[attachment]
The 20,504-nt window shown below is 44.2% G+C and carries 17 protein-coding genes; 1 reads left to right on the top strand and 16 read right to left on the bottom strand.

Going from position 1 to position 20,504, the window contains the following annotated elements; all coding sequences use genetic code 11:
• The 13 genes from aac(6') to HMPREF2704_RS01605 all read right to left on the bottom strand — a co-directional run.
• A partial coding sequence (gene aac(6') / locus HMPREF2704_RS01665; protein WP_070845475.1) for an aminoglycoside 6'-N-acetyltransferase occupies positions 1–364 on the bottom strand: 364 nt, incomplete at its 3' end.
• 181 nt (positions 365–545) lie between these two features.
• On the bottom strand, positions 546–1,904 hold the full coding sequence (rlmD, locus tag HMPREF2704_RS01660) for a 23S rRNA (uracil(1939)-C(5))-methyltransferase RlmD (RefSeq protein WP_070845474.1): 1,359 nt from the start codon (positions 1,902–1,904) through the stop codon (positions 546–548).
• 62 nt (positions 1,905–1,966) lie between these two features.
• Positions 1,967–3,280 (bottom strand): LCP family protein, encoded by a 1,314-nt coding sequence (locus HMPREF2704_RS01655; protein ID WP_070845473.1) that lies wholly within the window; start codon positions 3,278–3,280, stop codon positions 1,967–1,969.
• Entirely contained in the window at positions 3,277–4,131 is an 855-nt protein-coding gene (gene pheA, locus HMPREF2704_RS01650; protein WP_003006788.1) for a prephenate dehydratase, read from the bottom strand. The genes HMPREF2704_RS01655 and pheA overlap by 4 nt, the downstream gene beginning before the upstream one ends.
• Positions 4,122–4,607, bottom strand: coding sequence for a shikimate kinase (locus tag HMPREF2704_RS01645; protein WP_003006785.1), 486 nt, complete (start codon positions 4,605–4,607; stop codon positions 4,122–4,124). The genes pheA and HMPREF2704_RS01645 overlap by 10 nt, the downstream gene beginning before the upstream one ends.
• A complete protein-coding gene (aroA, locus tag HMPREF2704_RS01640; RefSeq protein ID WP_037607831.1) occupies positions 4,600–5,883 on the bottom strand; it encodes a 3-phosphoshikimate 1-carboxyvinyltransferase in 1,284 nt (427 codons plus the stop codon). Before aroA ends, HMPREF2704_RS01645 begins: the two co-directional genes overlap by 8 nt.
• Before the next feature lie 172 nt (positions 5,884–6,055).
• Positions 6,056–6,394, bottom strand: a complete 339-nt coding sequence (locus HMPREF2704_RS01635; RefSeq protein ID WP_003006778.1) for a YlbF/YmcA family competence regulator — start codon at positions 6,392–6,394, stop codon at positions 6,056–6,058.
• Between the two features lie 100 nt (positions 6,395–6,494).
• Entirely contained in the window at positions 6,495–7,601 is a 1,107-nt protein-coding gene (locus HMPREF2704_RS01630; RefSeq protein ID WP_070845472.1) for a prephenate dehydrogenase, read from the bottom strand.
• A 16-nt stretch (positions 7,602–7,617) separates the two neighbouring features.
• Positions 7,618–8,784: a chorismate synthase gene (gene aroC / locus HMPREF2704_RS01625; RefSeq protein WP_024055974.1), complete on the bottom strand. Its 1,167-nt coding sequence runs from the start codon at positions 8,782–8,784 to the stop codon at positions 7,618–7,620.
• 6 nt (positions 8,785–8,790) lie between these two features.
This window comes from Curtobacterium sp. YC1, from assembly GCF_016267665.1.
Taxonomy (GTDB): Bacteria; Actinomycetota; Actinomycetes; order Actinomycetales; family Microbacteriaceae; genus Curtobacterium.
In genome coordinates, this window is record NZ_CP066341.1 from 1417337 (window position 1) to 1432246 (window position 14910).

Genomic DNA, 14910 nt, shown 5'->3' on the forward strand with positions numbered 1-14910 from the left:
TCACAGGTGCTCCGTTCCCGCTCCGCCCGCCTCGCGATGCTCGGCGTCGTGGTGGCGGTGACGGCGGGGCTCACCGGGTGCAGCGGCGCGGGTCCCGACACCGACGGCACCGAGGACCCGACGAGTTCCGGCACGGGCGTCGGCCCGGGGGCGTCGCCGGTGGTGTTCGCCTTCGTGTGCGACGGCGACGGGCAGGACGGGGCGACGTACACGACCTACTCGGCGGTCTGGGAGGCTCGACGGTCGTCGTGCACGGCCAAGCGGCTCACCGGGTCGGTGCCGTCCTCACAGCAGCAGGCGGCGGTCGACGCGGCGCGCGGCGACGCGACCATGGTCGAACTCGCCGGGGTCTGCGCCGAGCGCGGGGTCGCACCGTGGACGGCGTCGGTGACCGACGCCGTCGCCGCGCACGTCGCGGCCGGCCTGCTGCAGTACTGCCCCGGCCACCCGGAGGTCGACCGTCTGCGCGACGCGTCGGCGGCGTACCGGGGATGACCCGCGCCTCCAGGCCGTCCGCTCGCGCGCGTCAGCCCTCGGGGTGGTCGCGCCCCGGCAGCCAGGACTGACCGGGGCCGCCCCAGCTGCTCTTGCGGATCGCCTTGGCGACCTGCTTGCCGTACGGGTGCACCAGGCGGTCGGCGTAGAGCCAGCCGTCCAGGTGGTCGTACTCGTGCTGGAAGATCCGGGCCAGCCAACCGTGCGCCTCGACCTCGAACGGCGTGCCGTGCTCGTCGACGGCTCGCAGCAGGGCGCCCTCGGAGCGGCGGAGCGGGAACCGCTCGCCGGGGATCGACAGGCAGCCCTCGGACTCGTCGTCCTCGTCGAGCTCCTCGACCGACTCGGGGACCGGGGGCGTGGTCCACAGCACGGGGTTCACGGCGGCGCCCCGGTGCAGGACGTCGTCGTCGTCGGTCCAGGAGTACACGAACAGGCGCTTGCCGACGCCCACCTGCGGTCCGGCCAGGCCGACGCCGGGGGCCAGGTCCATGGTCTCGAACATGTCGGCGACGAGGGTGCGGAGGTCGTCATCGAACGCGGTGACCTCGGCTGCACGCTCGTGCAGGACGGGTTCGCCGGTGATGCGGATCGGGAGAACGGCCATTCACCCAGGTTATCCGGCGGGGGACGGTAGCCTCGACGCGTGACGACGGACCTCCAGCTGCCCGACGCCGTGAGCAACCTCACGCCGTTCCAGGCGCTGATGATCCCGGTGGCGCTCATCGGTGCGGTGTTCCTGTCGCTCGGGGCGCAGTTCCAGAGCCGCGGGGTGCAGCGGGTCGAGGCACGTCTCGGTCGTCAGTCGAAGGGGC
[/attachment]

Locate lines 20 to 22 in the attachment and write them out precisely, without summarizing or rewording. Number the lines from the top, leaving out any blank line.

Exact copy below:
Taxonomy (GTDB): Bacteria; Actinomycetota; Actinomycetes; order Actinomycetales; family Microbacteriaceae; genus Curtobacterium.
In genome coordinates, this window is record NZ_CP066341.1 from 1417337 (window position 1) to 1432246 (window position 14910).

Genomic DNA, 14910 nt, shown 5'->3' on the forward strand with positions numbered 1-14910 from the left: